Reading about race

Author George Elliott Clarke, PhD ’93 , gives talk tonight

Alumnus George Elliott Clarke credits his late dissertation supervisor John Matthews for helping him finish his paper in just one short month.
Alumnus George Elliott Clarke credits his late dissertation supervisor John Matthews for helping him finish his paper in just one short month.

On an English class syllabus full of contemporary Canadian authors, only one stood out to me.

It was George Elliot Clarke’s Execution Poems that I remember most from the course. The letter press edition of the book, which is as beautiful physically as it is linguistically, found its way onto the syllbus less than 20 years after Clarke attained his own degree from Queen’s.

“I’m very pleased!” he told me.

Clarke, PhD ’93, will deliver a talk tonight, the next in a line of alumni from a range of disciplines to participate in the Queen’s Student Alumni Association speaker series.

His talk at Queen’s, titled “The Originality of African-Canadian Thought,” will focus on African-Canadian literature, a topic that’s become integral to his teaching.

“The simple comparison that I spent 300 pages exploring between African America and English Canada is that they’re both minority cultures — period,” Clarke said.

He was approached to speak by the Queen’s Community of Black Intellectuals and his visit has been planned to coincide with Black History Month. African-American and English-Canadian writers have both contested American ideals from different vantage points, according to Clarke.

“African-Americans protested their exclusion from mainstream America, white English-Canadian poets basically argued that they didn’t want to be a part of America,” he said.

Clarke took these ideas to Queen’s, where he completed his PhD in only three years. He credits his late supervisor John Matthews for being able to finish his dissertation in just one month.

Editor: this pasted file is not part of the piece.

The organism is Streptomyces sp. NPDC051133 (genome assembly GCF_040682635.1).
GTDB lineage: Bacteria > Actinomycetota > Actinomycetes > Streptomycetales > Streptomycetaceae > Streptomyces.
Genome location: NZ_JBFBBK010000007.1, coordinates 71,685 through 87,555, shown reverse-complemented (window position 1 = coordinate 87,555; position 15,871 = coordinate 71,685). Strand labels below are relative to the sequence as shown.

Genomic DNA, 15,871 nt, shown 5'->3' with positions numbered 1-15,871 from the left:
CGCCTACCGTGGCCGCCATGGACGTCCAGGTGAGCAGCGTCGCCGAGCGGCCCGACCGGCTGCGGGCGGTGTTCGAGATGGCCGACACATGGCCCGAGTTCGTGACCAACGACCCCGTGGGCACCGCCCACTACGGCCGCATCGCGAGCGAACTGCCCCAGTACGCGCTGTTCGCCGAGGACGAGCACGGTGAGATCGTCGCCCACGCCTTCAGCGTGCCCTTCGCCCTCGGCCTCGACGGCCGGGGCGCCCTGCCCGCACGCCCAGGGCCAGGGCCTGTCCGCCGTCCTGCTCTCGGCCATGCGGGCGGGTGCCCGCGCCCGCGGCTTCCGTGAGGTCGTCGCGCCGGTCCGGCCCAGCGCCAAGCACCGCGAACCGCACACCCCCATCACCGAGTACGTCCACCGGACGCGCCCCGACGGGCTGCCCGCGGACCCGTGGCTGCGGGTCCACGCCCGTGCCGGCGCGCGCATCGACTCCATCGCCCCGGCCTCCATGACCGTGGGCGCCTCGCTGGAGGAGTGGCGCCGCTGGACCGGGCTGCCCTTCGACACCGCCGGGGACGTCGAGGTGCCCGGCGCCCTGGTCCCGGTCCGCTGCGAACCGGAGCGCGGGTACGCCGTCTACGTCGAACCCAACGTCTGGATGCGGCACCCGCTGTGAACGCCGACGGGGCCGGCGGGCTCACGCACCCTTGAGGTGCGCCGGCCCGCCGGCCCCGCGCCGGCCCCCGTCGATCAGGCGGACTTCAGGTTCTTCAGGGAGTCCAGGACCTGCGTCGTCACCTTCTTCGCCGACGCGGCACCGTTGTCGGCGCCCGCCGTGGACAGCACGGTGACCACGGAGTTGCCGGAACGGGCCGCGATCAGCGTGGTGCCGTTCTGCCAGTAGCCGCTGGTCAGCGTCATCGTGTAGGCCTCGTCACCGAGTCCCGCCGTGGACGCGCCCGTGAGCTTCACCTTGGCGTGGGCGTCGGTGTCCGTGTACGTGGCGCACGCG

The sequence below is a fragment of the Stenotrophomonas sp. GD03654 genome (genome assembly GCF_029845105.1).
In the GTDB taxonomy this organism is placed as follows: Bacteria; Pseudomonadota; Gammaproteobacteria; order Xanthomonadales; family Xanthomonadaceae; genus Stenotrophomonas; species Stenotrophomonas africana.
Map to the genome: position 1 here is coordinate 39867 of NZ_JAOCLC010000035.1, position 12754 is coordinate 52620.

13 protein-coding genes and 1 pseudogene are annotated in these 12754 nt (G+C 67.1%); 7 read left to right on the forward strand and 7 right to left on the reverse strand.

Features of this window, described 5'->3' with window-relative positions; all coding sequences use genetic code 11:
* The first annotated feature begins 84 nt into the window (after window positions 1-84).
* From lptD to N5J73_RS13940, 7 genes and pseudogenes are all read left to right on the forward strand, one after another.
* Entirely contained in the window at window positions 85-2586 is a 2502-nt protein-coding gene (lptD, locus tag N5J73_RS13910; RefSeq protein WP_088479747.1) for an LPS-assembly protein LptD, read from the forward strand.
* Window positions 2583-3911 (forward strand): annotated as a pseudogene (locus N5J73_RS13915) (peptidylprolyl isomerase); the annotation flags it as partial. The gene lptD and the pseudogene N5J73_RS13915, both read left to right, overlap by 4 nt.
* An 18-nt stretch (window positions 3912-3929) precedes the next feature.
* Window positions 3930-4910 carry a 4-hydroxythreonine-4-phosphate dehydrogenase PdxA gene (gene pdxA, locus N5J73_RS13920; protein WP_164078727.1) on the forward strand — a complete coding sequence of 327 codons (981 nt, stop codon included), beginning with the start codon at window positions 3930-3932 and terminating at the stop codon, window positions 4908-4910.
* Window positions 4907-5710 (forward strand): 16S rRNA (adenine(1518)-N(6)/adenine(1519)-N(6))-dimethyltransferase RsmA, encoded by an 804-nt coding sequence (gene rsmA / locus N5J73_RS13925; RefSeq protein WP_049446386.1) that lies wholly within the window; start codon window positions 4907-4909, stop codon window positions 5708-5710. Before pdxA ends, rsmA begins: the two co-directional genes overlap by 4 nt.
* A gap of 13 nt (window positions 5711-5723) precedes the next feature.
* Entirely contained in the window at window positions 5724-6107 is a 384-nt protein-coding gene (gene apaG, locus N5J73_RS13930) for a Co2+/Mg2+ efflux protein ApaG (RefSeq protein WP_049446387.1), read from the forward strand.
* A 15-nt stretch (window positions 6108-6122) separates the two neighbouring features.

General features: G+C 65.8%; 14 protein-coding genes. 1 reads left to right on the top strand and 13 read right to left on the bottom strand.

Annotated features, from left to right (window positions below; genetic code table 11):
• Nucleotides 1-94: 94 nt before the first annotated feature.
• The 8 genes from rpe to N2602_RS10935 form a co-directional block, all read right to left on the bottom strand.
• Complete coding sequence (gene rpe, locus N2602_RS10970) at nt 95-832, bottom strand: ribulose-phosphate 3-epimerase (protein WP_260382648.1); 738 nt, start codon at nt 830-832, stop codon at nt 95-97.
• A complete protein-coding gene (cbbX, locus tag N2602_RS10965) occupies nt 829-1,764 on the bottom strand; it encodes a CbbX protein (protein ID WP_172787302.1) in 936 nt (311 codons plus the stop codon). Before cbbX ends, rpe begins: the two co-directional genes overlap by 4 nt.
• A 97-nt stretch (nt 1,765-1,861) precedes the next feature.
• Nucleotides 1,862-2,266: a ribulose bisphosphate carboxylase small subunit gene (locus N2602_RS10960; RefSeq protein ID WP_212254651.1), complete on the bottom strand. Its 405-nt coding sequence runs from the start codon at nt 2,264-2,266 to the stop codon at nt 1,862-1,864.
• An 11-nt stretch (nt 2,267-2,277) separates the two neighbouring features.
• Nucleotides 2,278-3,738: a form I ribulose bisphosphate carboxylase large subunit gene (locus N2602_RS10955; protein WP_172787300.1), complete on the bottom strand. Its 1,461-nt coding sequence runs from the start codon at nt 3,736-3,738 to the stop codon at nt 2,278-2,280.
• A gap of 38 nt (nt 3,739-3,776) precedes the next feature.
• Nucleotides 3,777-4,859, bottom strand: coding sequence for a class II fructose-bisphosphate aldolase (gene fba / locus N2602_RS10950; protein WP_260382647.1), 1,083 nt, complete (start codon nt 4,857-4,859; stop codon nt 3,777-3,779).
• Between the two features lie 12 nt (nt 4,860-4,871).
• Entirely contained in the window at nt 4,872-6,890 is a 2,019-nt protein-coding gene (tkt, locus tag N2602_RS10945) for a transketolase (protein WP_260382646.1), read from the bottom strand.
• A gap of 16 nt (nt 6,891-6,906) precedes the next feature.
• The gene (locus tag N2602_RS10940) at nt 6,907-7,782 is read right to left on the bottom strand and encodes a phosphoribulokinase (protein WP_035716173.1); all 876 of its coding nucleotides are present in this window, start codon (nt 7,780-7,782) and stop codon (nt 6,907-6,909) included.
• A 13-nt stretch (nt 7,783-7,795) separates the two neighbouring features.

“He saw that I was so busy being a writer that he was worried I would never finish my dissertation,” he said. “He basically forced me to … rent a room in the graduate residence and bring most of my portable belongings to Queen’s and stay there for one month and meet with him every single day until I got my dissertation written.”

From Queen’s, Clarke went on to teach at schools like Duke University and the University of Toronto, and will spend next year teaching at Harvard University.

Clarke’s own work, including nine books of poetry, four plays and a novel, often focuses on the African-Canadian communities of Nova Scotia and New Brunswick.

He said many of the African-Canadians of the Maritimes — whom he has dubbed “Africadian” — formed their own communities.

“It may be impoverished, there may be a great deal of illiteracy, it may be segregated, and in fact all three of these conditions existed for all these communities in New Brunswick and Nova Scotia,” Clarke said. “But it also means that for a writer like myself, you’ve got a lot to talk about.”

Dr. George Elliott Clarke speaks tonight in Dunning Hall Room 11 from 6 to 7:30 p.m.

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